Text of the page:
17. yes definitely. the relationship between how slanted the rings are and its effect on flexibility is interesting to me. over the years, exceptions do leave me scratching my head... i guess i need more observation to get a boarder sense of it. yeah, the first top has a progressive slant, from 90° on the treble side to nearly 45°on the bass. i'm not set up to measure, but it resonates differently from a stiffer board. can't wait to feel how the top behaves as an instrument. thanks. R
  18. hello forum i bend my tops. the sitka i typically use is the cheapest guitar tops i can find. they are cheap mostly because they don't look pretty to most folks. but i find the wide and wilder grain patterns exciting and perfect for violas. anyway, i frequently run into planks that are unnervingly flexible across the grain. i've posted a video to show what i mean, please have a look if you like: i'm not sure what that has to do with anything, but what are your experiences, comments and thoughts? thank you R
  19. interesting question... what minimum playing ability should a luthier possess to know he/she hasn't created a dud? just a thought or two from my own experience, which is limited. i've handed the abominations i create to many competent players and have gotten back responses that run the gamut. i've shown pictures and actual instruments to makers and dealers and have gotten feedback that run the gamut. i've played my stuff in concerts, gigs and solo performances and feel all sorts of love and hate over them. audience reaction is another story. plus a good player can make a lovely sound on the most unlikely instruments, that is if he or she likes it. if not, he or she can make a nice fiddle sound horrible with utter professional bias. so its back to me. i make the darn thing, and i let it go out on its own and find a place. maybe a long time later, i will hear back with a few kind thoughts, if not, i assume it's in a dumpster somewhere. maybe someday i might even get paid for the fiddles i make... what the heck.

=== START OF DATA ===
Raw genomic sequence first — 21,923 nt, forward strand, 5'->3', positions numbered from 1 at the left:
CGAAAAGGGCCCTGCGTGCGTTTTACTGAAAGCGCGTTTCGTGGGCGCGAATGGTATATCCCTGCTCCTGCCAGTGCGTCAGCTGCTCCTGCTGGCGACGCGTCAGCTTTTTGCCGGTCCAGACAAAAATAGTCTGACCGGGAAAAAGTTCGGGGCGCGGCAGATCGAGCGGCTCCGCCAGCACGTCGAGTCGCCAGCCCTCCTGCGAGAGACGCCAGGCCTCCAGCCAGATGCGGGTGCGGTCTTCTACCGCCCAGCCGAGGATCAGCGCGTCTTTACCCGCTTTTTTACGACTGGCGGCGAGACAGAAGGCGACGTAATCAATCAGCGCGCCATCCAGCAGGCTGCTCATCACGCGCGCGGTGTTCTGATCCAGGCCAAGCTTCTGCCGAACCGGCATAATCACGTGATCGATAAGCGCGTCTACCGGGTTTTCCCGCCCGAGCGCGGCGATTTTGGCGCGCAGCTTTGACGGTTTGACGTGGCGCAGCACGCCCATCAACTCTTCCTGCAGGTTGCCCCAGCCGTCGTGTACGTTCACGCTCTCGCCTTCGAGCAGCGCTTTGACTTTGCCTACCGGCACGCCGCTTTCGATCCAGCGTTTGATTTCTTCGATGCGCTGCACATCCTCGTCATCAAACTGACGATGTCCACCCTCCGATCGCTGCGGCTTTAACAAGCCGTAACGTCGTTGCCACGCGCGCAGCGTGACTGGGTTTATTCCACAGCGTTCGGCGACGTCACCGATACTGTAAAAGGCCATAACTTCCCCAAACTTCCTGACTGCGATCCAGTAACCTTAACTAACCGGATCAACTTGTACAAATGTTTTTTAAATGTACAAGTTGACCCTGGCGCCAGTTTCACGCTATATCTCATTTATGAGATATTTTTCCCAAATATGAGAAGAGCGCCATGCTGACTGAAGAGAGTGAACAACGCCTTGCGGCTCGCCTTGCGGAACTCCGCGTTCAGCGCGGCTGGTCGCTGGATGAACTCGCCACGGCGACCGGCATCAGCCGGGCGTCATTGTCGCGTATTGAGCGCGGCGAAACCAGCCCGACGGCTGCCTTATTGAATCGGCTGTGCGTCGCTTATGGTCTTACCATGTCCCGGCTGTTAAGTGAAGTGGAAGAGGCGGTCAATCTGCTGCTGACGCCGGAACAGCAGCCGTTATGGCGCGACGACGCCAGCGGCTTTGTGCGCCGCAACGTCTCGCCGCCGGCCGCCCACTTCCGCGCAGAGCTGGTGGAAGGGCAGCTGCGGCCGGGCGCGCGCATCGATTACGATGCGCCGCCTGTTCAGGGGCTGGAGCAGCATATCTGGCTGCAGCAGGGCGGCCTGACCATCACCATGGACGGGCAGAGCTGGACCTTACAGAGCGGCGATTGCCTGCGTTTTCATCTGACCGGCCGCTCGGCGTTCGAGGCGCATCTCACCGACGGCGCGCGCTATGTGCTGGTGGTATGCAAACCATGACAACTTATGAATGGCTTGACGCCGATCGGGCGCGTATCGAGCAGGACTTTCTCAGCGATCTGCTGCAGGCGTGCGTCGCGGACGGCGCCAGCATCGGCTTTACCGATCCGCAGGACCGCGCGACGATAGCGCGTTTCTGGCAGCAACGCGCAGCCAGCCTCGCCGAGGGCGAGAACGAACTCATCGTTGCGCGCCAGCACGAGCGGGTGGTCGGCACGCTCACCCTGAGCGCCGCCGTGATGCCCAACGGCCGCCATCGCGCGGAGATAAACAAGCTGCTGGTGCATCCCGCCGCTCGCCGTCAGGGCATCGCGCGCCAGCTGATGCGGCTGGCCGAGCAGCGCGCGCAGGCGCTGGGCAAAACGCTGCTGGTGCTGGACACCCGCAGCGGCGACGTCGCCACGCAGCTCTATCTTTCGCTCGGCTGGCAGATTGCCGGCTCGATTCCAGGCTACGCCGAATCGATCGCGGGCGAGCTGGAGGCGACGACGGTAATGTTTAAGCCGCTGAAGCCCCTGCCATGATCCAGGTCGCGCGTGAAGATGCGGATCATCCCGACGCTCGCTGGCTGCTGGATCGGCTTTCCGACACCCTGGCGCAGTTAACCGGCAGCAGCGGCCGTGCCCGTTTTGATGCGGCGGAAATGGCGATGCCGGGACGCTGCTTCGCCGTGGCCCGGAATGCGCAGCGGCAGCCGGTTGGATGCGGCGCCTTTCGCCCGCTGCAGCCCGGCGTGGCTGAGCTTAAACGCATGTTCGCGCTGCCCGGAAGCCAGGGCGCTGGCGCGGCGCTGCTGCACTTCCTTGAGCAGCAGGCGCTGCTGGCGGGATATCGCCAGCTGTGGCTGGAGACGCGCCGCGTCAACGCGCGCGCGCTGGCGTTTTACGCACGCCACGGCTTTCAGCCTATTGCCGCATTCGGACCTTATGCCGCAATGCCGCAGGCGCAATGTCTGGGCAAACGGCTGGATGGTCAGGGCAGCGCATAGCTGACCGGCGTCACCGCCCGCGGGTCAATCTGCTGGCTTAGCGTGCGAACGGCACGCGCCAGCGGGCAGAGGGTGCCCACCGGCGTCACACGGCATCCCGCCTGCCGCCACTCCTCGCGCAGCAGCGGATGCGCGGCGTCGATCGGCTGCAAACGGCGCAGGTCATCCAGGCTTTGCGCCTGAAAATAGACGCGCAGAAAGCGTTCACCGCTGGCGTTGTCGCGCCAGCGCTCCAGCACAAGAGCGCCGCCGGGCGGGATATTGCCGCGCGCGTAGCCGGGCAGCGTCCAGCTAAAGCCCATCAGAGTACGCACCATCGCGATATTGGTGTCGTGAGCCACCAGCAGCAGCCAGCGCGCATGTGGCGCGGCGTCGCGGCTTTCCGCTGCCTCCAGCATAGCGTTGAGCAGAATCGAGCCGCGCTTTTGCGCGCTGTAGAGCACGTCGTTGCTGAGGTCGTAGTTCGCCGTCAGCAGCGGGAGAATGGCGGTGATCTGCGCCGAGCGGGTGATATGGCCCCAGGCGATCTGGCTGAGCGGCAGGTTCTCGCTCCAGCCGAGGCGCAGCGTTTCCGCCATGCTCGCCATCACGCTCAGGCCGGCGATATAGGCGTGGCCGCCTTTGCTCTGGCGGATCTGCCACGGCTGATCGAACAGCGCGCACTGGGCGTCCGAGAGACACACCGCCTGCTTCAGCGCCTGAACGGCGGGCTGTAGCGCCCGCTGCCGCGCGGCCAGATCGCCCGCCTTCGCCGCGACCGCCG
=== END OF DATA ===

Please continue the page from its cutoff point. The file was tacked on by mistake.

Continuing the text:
20. i agree with you. i think its a hard life if you are not famous or an obvious genius . 150 hrs is roughly 3 work weeks for me. though i'm sure it is possible to make a fiddle in under a month, it sure doesn't sound sustainable. not unless you were Stainer or have helpers. you'll have to make and sell one fiddle a month just to feed yourself and barely make it to the next month, provided nothing serious ever happens to you, like hacking off a thumb etc. and if you have a family, to make £1000/mth (is that just under US$1500?) is not enough to pay rent, buy gas, keep usable tires on your car, pay bills and the kids fed and attending school. tools, maintenance/breakdowns etc have to be accounted for, not to mention travel, insurance and buying off the in-laws and taking martial arts class to fight off creditors and the re-po man. a large machete by the front door can only do so much. thus if the point is to make a living, than the price of a new instrument has to provide life (style) support. and it surely has to be augmented by doing multiple bad repairs at 2 in the morning and the occasional furniture work or floor installation or plumbing or manning the hot dog stand. *gee* sucks to be at the bottom of the food chain. how do you get to the top to get some air? brrrrhhh r